And yeah, it was just a really vicious cycle of that. And I didn’t think, again, that I had a problem, even though I was sobbing to my friends about my body at this point. We go into junior spring, I moved into a new house with new girls that I hadn’t met before. We weren’t friends, but we just signed up for this lease. And they were all very sweet. We would try and do like little pizza nights and get to know each other. Obviously, I didn’t love the food situation. Like, they really wanted to bond over food. And I was like, nope, I will make it with you, but I’m not going to participate in the eating part. Or I already had, I would say like, I already had my snack plate for lunch.

Like that, even saying snack plate is as a meal, I’m like, oh my God. But I was known as like the fit girl in the house for sure. I was the fit friend. And so when I would say like, I’m having my snack plate, they were like, oh cool. Like they just knew me as that identity. And so then COVID hit that March and we all got sent home, obviously. And this is when I was kind of like, oh shit, like what am I going to do to work out? Like I’m not going to have the gym. I’m not going to be able to even go on a run or, you know, at that point it was running. That was like my exercise of choice. So I started to panic a little bit and I reverted back to that UNC eating schedule where I would push out as long as I could. And I already knew what I was having for my lunch and dinner and then my like little sweet treat at the end of the night. It was very plant to a tea and I didn’t stray from it. I remember thinking also like I would wait until 12, let’s say to have my meal and I would inhale it.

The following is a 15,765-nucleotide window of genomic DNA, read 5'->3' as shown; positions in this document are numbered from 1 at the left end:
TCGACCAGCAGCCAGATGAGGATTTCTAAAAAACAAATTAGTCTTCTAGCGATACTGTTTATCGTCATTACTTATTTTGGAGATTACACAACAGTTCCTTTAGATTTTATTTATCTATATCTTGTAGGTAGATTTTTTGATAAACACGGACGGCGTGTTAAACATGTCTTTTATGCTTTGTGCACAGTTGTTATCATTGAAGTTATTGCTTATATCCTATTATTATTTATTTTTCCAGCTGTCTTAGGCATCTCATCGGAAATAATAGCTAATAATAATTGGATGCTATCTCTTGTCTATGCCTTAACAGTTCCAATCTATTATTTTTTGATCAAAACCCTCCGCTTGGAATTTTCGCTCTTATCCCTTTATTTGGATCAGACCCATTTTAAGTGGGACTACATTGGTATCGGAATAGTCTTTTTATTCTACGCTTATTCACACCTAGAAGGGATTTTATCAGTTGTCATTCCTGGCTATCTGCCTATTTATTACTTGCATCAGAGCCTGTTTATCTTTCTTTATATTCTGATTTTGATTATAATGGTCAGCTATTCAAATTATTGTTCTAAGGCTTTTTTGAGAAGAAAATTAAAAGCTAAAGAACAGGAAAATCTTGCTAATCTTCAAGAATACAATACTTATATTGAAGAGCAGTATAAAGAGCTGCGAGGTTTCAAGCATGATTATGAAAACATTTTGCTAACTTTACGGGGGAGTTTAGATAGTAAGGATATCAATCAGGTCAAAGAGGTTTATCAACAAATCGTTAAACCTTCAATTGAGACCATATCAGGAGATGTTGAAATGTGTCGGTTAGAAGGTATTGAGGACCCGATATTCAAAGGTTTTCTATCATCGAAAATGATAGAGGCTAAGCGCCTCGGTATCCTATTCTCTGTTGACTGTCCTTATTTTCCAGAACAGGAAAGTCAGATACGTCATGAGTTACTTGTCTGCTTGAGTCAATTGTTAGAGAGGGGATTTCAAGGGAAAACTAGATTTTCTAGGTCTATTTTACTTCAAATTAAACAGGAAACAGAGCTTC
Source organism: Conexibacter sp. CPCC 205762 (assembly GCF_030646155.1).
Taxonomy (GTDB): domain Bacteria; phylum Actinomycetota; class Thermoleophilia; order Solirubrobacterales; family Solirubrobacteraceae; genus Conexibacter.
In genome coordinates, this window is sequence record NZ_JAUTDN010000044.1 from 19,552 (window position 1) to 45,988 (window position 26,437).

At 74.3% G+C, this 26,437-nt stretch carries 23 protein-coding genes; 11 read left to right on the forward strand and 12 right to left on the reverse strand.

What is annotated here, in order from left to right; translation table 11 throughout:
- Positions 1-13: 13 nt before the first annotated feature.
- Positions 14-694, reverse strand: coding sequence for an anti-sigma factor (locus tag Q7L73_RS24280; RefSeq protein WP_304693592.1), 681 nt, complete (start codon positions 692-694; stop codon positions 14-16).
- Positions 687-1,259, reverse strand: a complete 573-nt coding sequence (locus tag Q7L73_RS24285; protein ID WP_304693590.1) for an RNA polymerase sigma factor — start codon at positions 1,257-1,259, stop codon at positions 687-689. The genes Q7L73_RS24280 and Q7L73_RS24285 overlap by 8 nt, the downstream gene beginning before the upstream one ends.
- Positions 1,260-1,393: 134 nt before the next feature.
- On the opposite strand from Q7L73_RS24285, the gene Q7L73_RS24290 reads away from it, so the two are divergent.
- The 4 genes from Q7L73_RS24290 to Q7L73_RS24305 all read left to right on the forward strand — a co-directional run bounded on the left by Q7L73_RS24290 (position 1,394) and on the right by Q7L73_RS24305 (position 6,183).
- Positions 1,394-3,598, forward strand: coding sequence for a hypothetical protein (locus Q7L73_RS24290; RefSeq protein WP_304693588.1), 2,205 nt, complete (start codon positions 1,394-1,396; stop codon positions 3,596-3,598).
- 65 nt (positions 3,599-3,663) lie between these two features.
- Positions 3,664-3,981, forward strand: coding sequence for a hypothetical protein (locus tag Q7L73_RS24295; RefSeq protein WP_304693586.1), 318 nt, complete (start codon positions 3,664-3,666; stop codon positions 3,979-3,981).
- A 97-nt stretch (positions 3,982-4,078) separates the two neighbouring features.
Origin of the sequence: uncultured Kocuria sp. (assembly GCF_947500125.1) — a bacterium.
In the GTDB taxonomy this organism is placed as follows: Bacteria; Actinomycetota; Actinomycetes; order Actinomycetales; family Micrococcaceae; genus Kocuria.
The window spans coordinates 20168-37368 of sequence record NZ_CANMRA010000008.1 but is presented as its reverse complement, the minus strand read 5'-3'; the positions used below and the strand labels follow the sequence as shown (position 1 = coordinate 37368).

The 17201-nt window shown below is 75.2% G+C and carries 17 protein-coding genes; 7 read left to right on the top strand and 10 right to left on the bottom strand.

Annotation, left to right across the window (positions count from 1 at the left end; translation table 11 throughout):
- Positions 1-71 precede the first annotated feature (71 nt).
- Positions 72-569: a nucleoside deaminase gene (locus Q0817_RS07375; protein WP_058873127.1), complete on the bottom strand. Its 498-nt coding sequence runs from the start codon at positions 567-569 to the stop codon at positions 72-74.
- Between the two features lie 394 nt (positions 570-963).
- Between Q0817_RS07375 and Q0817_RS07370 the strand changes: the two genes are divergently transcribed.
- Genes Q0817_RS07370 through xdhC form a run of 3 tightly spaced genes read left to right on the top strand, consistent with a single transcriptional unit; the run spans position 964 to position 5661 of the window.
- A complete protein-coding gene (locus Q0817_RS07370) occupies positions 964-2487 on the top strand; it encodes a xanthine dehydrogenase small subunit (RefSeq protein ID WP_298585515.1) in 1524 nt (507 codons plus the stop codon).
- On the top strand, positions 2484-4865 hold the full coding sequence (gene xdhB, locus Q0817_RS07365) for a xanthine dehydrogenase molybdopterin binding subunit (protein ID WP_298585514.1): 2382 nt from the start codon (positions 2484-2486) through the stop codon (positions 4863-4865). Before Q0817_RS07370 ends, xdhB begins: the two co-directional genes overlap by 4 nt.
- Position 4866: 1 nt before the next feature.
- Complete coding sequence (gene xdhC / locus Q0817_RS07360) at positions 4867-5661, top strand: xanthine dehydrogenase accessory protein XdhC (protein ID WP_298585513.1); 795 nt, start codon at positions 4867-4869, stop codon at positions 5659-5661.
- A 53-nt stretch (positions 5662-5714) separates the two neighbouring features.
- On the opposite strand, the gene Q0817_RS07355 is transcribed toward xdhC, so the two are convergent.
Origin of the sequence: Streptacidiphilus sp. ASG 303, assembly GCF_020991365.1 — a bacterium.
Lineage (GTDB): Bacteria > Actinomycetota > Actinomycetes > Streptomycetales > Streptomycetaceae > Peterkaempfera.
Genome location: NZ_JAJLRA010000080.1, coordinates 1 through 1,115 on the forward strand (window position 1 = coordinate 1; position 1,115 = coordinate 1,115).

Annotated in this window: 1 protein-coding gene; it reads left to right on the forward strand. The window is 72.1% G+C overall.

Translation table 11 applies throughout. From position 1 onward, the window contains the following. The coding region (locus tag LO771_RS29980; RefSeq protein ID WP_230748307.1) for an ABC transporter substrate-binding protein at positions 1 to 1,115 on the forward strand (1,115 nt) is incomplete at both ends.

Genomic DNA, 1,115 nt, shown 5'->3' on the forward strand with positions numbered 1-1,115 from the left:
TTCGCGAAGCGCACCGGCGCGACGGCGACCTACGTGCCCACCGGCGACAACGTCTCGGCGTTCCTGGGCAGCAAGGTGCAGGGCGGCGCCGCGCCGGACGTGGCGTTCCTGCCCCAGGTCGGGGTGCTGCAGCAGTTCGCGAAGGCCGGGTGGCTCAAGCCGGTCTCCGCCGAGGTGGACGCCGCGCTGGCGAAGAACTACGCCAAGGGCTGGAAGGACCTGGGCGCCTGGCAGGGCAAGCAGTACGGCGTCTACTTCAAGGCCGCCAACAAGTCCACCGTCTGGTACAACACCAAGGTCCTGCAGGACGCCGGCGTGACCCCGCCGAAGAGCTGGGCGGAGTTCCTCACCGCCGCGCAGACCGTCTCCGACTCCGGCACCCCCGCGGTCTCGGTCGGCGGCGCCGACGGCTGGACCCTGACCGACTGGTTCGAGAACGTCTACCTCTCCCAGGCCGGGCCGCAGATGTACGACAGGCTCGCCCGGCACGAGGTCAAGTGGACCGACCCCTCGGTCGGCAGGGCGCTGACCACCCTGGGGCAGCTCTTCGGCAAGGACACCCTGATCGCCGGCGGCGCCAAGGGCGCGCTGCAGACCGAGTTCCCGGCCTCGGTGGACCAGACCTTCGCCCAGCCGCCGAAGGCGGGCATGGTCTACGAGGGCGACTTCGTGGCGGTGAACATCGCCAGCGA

And then around like two o’clock I was thinking, oh my gosh, I’m hungry again. Like what is wrong with me? Like I could do this before. Like why am I struggling with this now? I was so good at this. And at this time, I picked up doing like the online workouts, like Pilates.

Ryann

I know, is it Chloe Chang?

Isabel

I didn’t do that one, but like along those lines of video at home. And this is when my family started to pick up on things because we were in the same place 24 hours a day. I lived with my mom and sister in the same apartment and my dad lives about five minutes away. So we would bop around and see him when COVID started to open up, like things started to open up. But for the most part, it was my mom and sister that kind of picked up on like, okay, Isabel is super strict about this, this, this, whatever. And Isabel has to do at least this amount of exercise before.